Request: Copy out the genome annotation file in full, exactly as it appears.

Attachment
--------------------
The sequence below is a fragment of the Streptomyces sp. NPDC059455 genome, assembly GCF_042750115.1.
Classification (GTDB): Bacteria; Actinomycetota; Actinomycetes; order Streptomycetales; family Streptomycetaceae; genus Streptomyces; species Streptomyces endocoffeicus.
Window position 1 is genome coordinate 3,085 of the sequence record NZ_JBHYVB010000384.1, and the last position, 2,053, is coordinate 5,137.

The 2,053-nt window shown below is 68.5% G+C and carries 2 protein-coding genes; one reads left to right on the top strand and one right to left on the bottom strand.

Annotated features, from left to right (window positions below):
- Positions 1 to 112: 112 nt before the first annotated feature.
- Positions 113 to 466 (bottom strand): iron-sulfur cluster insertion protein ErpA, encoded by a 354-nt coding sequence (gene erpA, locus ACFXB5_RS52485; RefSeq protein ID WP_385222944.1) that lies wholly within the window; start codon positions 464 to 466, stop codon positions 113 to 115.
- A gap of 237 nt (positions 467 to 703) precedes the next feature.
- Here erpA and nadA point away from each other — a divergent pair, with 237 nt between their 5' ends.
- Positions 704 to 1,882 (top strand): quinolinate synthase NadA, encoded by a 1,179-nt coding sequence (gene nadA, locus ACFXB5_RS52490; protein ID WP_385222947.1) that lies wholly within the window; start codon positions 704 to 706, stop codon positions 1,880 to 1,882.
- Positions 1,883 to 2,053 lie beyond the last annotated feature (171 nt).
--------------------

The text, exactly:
The sequence below is a fragment of the Streptomyces sp. NPDC059455 genome, assembly GCF_042750115.1.
Classification (GTDB): Bacteria; Actinomycetota; Actinomycetes; order Streptomycetales; family Streptomycetaceae; genus Streptomyces; species Streptomyces endocoffeicus.
Window position 1 is genome coordinate 3,085 of the sequence record NZ_JBHYVB010000384.1, and the last position, 2,053, is coordinate 5,137.

The 2,053-nt window shown below is 68.5% G+C and carries 2 protein-coding genes; one reads left to right on the top strand and one right to left on the bottom strand.

Annotated features, from left to right (window positions below):
- Positions 1 to 112: 112 nt before the first annotated feature.
- Positions 113 to 466 (bottom strand): iron-sulfur cluster insertion protein ErpA, encoded by a 354-nt coding sequence (gene erpA, locus ACFXB5_RS52485; RefSeq protein ID WP_385222944.1) that lies wholly within the window; start codon positions 464 to 466, stop codon positions 113 to 115.
- A gap of 237 nt (positions 467 to 703) precedes the next feature.
- Here erpA and nadA point away from each other — a divergent pair, with 237 nt between their 5' ends.
- Positions 704 to 1,882 (top strand): quinolinate synthase NadA, encoded by a 1,179-nt coding sequence (gene nadA, locus ACFXB5_RS52490; protein ID WP_385222947.1) that lies wholly within the window; start codon positions 704 to 706, stop codon positions 1,880 to 1,882.
- Positions 1,883 to 2,053 lie beyond the last annotated feature (171 nt).